U.S. citizens victimized abroad are especially vulnerable to the devastating effects of crime because of language barriers, culture shock, distance from family and other support systems, and an unfamiliar criminal justice system. Services for victims of crimes differ dramatically from country to country, and systems for thorough, appropriate, and timely victim assistance have not been established in many parts of the world. This lack of adequate victim services poses distinct challenges for both U.S. citizens victimized abroad and service providers in the United States who are helping victims deal with the aftermath of the crime.

The following resources provide information for U.S. citizens victimized abroad and for the service providers and allied professionals who work with them.

Can a victim apply directly to OVC for funding?
Yes. Under the International Terrorism Victim Expense Reimbursement Program (ITVERP), a U.S. nationa... Read More

Does OVC provide direct services for victims of crime?
Yes. OVC provides direct services to people victimized on Tribal or federal lands, such as military ... Read More

What is the Antiterrorism and Emergency Assistance Grant Program?
The Office for Victims of Crime (OVC) administers the Antiterrorism and Emergency Assistance Progra... Read More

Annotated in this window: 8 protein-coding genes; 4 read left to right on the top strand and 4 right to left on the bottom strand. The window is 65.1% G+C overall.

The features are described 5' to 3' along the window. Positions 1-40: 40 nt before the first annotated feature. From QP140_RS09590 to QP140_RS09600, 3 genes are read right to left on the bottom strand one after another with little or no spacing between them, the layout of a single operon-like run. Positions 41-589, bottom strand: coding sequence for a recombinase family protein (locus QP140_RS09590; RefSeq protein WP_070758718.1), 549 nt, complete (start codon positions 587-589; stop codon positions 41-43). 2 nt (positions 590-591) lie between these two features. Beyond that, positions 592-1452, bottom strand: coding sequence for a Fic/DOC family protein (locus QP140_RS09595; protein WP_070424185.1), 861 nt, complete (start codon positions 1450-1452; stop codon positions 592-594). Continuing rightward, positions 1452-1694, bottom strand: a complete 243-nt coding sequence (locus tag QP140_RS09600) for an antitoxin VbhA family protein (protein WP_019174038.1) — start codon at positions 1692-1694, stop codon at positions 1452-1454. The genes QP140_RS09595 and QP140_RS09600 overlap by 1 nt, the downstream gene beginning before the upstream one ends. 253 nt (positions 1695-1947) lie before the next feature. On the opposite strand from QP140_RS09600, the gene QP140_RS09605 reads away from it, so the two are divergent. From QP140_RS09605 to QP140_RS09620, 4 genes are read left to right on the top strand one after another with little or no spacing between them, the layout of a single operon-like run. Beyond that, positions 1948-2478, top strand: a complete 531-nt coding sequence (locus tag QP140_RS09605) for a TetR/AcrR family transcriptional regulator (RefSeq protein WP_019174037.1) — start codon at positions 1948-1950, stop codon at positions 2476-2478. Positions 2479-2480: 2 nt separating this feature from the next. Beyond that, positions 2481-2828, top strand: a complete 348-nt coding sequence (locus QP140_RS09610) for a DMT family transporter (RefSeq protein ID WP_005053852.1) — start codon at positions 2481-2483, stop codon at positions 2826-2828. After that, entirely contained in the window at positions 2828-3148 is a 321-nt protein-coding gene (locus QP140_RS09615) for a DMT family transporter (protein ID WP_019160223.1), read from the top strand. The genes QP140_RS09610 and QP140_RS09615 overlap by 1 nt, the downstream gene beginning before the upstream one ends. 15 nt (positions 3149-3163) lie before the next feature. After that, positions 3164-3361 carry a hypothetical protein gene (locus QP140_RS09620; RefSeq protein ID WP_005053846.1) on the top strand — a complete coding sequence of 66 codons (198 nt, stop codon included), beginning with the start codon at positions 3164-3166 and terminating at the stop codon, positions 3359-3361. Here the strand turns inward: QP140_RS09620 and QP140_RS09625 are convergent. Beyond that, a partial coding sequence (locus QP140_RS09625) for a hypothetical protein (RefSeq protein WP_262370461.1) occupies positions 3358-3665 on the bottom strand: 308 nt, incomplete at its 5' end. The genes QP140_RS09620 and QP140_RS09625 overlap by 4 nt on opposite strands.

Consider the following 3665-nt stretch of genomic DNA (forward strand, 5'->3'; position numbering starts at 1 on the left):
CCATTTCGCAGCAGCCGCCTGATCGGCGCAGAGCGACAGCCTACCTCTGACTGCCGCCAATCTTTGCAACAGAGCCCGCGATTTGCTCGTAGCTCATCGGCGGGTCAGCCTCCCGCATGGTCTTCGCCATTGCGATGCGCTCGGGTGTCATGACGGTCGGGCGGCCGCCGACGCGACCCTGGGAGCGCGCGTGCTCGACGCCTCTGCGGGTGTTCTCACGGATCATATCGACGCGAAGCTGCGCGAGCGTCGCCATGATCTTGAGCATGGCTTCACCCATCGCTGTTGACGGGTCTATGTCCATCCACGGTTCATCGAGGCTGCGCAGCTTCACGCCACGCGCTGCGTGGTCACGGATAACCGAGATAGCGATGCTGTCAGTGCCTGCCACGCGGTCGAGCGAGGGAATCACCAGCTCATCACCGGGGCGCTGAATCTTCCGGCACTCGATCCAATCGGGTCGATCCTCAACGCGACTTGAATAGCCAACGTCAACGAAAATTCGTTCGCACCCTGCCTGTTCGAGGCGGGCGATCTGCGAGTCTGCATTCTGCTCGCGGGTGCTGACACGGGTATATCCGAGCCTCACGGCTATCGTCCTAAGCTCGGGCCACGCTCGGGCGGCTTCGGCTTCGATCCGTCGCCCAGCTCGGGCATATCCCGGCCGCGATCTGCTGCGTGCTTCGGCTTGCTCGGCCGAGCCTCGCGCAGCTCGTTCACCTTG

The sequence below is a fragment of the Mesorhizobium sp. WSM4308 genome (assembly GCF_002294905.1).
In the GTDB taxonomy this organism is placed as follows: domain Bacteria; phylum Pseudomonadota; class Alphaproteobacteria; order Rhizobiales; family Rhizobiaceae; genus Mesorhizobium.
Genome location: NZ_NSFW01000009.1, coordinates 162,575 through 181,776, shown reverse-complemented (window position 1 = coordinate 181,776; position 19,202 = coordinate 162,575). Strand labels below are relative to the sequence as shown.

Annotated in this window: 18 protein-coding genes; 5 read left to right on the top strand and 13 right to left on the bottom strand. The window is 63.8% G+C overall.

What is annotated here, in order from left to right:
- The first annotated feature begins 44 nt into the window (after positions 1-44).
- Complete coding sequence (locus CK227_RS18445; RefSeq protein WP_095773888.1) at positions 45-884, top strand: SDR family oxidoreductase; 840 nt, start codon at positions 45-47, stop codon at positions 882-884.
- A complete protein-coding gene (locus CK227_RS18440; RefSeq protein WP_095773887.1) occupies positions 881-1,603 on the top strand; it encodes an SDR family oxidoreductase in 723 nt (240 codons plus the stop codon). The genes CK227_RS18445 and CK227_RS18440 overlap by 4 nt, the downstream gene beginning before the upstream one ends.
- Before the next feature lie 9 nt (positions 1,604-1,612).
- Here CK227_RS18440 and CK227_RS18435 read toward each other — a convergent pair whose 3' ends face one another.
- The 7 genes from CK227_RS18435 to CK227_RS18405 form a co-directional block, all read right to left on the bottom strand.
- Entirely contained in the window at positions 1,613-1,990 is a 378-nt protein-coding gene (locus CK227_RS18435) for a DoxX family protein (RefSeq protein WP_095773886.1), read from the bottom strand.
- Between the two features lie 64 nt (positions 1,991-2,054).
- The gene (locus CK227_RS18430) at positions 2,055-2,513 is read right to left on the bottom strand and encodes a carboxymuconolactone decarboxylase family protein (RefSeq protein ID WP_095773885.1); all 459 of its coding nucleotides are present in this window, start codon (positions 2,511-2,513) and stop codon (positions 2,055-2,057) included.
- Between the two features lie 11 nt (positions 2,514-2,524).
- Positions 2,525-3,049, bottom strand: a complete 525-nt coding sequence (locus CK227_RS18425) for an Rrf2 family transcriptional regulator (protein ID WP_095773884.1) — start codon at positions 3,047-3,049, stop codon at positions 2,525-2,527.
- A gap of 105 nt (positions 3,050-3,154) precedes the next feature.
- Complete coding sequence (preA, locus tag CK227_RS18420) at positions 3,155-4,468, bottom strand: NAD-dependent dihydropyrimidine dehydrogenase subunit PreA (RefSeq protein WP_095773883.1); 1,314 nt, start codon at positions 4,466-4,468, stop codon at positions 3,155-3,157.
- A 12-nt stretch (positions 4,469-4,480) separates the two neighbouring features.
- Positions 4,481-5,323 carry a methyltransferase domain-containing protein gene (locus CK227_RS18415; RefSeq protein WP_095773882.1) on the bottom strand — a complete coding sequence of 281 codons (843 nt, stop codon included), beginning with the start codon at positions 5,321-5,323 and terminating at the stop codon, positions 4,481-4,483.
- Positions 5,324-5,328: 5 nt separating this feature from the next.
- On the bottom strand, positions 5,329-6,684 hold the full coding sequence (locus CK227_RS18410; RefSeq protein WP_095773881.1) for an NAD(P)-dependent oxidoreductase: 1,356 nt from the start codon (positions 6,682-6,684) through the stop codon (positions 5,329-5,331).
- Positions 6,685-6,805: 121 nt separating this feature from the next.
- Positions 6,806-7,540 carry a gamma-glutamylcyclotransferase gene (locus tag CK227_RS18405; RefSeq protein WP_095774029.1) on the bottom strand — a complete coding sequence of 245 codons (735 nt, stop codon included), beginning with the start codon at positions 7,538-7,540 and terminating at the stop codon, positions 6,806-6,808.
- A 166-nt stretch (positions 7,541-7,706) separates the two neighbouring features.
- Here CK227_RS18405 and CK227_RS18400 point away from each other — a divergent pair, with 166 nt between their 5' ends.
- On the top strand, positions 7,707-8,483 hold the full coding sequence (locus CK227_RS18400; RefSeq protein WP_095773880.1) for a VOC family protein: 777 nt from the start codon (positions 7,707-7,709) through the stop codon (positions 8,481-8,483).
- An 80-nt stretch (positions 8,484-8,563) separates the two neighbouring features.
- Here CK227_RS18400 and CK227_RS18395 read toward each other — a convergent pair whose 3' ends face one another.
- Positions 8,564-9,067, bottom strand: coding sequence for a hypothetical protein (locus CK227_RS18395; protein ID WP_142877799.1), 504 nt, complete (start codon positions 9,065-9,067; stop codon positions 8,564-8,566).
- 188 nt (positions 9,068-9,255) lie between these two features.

I am a U.S. citizen, living in another country, and I have been a victim of terrorism. How may I obtain assistance?
Victims of international terrorism may receive reimbursement from the International Terrorism Victim... Read More

More FAQs

U.S. citizens victimized abroad are especially vulnerable to the devastating effects of crime because of language barriers, culture shock, distance from family and other support systems, and an unfamiliar criminal justice system. Services for victims of crimes differ dramatically from country to country, and systems for thorough, appropriate, and timely victim assistance have not been established in many parts of the world. This lack of adequate victim services poses distinct challenges for both U.S. citizens victimized abroad and service providers in the United States who are helping victims deal with the aftermath of the crime.